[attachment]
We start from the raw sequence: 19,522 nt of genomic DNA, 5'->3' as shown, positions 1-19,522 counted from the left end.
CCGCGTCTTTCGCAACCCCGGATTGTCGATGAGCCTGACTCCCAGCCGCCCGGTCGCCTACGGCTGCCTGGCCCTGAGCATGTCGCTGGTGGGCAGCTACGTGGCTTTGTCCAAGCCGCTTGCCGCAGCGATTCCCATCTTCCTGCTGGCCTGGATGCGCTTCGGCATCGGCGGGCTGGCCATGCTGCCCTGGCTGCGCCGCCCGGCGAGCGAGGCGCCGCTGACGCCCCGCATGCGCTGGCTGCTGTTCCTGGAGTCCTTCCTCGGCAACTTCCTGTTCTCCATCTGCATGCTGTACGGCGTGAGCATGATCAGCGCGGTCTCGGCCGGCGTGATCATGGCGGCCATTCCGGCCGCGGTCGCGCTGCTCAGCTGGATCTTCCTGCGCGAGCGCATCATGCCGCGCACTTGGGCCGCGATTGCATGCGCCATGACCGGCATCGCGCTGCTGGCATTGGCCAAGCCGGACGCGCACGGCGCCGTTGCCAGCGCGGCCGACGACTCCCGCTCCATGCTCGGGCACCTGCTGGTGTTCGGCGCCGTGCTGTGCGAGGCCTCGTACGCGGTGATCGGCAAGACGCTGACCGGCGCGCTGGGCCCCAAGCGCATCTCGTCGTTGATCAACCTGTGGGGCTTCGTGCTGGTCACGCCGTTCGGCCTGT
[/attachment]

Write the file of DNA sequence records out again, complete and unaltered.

We start from the raw sequence: 19,522 nt of genomic DNA, 5'->3' as shown, positions 1-19,522 counted from the left end.
CCGCGTCTTTCGCAACCCCGGATTGTCGATGAGCCTGACTCCCAGCCGCCCGGTCGCCTACGGCTGCCTGGCCCTGAGCATGTCGCTGGTGGGCAGCTACGTGGCTTTGTCCAAGCCGCTTGCCGCAGCGATTCCCATCTTCCTGCTGGCCTGGATGCGCTTCGGCATCGGCGGGCTGGCCATGCTGCCCTGGCTGCGCCGCCCGGCGAGCGAGGCGCCGCTGACGCCCCGCATGCGCTGGCTGCTGTTCCTGGAGTCCTTCCTCGGCAACTTCCTGTTCTCCATCTGCATGCTGTACGGCGTGAGCATGATCAGCGCGGTCTCGGCCGGCGTGATCATGGCGGCCATTCCGGCCGCGGTCGCGCTGCTCAGCTGGATCTTCCTGCGCGAGCGCATCATGCCGCGCACTTGGGCCGCGATTGCATGCGCCATGACCGGCATCGCGCTGCTGGCATTGGCCAAGCCGGACGCGCACGGCGCCGTTGCCAGCGCGGCCGACGACTCCCGCTCCATGCTCGGGCACCTGCTGGTGTTCGGCGCCGTGCTGTGCGAGGCCTCGTACGCGGTGATCGGCAAGACGCTGACCGGCGCGCTGGGCCCCAAGCGCATCTCGTCGTTGATCAACCTGTGGGGCTTCGTGCTGGTCACGCCGTTCGGCCTGT